We know that volunteering and giving back helps in many ways. It helps others feel compassion when they need it most. But perhaps most of all, it helps the person doing the work.
Service to others is something everyone is capable of. It unites humans. We see the commonalities in each other while celebrating our differences. What’s better than that?
When is a better time to start giving back than in our impressionable childhood years? Before cell phones take over, before bigotry is learned, before we start harshly judging others who are different than we are. Now is the time to transform the way we perceive the world and the people in it.
Volunteering early in life builds a foundation of kindness and empathy. It moves us from a “me first” mentality to one of cooperation. As we care for others, we nurture ourselves most of all.
Children build valuable life skills through volunteering like team work, communication, kindness, leadership, compassion, and cooperation. These skills transcend beyond personal relationships into academic life, and future professional endeavors.
As children develop these soft skills they look at the world and the people in it differently, from a perspective of compassion and kindness.
Imagine a world where we care about and are connected to each other.
“Everybody can be great because anybody can serve.”
– Martin Luther King Jr
Leaders are those who create an inspiring vision of the future, who aren’t afraid to stand up for positive change. Effective leaders motivate others they come in contact with to be their best selves.
Volunteering builds a foundation of kindness to others, and helps us realize there are ample opportunities to be kind. Kindness is infectious, when we do good for others we receive more kindness, and the world becomes a better place to be.
We all have struggles sometimes, whether human or animal. There’s nothing like helping others in need to develop deep empathy and appreciation for what we have, translating to less stress and better relationships.
Working hand in hand with others, children begin to understand the value of teamwork. Knowing that great things can never be done in isolation. We all need each other to accomplish big goals.
Instead of groaning and and complaining about chores, what if children felt the satisfaction of accomplishing something monumental? The path to freedom and happiness is through discipline and hard work.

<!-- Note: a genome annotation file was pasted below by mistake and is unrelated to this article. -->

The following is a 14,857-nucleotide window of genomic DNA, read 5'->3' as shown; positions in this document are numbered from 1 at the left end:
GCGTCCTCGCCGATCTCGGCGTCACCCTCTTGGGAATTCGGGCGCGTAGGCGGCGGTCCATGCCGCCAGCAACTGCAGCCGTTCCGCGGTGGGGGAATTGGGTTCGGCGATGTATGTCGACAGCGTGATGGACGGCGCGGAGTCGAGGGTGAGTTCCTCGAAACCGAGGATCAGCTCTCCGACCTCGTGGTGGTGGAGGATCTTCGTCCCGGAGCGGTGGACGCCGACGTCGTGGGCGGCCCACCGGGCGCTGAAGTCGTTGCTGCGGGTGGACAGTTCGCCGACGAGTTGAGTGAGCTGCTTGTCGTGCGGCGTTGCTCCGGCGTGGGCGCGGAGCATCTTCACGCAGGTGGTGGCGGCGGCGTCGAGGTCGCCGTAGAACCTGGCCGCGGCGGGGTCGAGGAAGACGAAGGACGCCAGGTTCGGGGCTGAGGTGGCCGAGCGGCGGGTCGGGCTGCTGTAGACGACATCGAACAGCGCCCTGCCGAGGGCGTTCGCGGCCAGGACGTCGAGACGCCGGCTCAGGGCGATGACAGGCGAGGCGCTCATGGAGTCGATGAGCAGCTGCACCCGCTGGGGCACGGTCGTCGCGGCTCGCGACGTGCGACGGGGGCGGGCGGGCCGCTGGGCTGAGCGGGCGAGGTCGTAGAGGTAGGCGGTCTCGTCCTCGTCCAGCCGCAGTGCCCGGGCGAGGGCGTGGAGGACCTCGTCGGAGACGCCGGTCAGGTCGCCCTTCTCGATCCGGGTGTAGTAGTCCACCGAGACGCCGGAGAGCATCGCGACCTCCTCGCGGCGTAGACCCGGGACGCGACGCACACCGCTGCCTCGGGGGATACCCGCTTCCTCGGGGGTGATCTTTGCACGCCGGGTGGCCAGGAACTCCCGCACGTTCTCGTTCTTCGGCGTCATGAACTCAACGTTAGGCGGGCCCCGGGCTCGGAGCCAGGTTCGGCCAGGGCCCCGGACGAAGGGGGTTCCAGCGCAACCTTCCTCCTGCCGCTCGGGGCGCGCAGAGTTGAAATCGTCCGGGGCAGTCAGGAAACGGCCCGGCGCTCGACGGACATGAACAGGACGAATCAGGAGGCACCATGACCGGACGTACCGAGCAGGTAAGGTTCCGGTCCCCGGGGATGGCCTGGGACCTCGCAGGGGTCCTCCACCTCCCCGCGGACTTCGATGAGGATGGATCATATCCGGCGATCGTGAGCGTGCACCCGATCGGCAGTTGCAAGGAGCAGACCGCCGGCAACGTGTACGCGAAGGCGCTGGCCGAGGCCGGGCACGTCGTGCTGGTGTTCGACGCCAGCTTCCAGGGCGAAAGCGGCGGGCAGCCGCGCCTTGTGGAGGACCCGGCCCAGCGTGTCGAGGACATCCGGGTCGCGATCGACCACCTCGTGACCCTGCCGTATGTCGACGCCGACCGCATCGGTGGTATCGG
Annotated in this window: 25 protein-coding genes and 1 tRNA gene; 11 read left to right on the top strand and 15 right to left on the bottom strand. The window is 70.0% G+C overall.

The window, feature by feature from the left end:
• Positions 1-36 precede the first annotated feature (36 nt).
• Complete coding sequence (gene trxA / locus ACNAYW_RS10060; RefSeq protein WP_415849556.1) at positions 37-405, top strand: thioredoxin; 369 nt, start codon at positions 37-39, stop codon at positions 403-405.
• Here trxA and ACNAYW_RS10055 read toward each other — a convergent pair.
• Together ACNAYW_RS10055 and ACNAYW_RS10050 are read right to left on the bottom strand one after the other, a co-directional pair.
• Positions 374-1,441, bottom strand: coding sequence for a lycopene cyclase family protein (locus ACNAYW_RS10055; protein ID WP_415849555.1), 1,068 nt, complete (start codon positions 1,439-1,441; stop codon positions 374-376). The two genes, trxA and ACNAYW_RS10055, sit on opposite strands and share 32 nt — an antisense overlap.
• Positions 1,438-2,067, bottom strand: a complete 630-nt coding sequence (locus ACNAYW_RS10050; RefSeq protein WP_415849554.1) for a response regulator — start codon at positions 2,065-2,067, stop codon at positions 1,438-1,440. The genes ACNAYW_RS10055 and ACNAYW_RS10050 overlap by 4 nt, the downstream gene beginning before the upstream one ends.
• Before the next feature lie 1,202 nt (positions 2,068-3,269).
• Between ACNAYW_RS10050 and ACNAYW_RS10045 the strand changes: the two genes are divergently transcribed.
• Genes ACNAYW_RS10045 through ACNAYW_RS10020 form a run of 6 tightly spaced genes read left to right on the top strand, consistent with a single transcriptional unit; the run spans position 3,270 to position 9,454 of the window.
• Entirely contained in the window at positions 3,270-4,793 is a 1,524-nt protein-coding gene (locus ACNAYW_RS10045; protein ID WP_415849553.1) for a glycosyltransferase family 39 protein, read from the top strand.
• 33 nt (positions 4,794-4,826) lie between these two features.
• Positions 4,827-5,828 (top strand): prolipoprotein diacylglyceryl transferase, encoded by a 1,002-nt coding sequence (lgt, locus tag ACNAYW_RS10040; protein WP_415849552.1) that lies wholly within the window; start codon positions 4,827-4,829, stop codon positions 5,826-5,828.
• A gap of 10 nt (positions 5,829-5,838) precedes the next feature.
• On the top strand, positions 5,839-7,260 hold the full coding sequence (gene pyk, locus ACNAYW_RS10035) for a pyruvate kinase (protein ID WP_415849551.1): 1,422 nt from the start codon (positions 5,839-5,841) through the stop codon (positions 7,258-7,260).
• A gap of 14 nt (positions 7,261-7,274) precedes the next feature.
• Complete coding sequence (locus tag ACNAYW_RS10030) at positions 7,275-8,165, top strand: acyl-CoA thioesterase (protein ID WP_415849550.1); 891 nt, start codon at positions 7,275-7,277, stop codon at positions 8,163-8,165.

Volunteering involves working with people from all walks of life. Through diverse interactions, we gain valuable abilities to communicate and collaborate with others who are different than we are. A wider perspective benefits us all.
Who started holy city children?
Executive Director & Co-founder
A lover of people and nature, Craig first developed his passion for helping others and immersing himself in nature through the Boy Scouts of America. Raised in Newnan, Georgia, (a suburb of Atlanta strapped with culture and diversity) he learned to appreciate the differences among his peers. Craig has resided in the Charleston area for over a decade and adores its people and its breath-taking beauty.
He has been a part of many volunteer opportunities in the area including Lunch Buddy Programs, School Mentoring, working on lands and farm with the Land Trusts, and serving food to the homeless at One80 shelter in Downtown Charleston. When he’s not serving others, you can find him camping, playing guitar, golfing, surfing, or attending live music performances.
President & Co-founder
Clarese’s professional background is in software development, and she balances that with the solace she finds in nature. She has been actively pursuing the path to a happier and more fulfilled life for the past several years and has found the single most rewarding act is to be of service to others. By helping others, we help ourselves.
Clarese has been in the IT world for 20+ years and has decided to use her expertise in software development, research, and user experience design to encourage children find that joy of service early in life. She believes helping our children help themselves will have a cascading effect in our local communities and the world.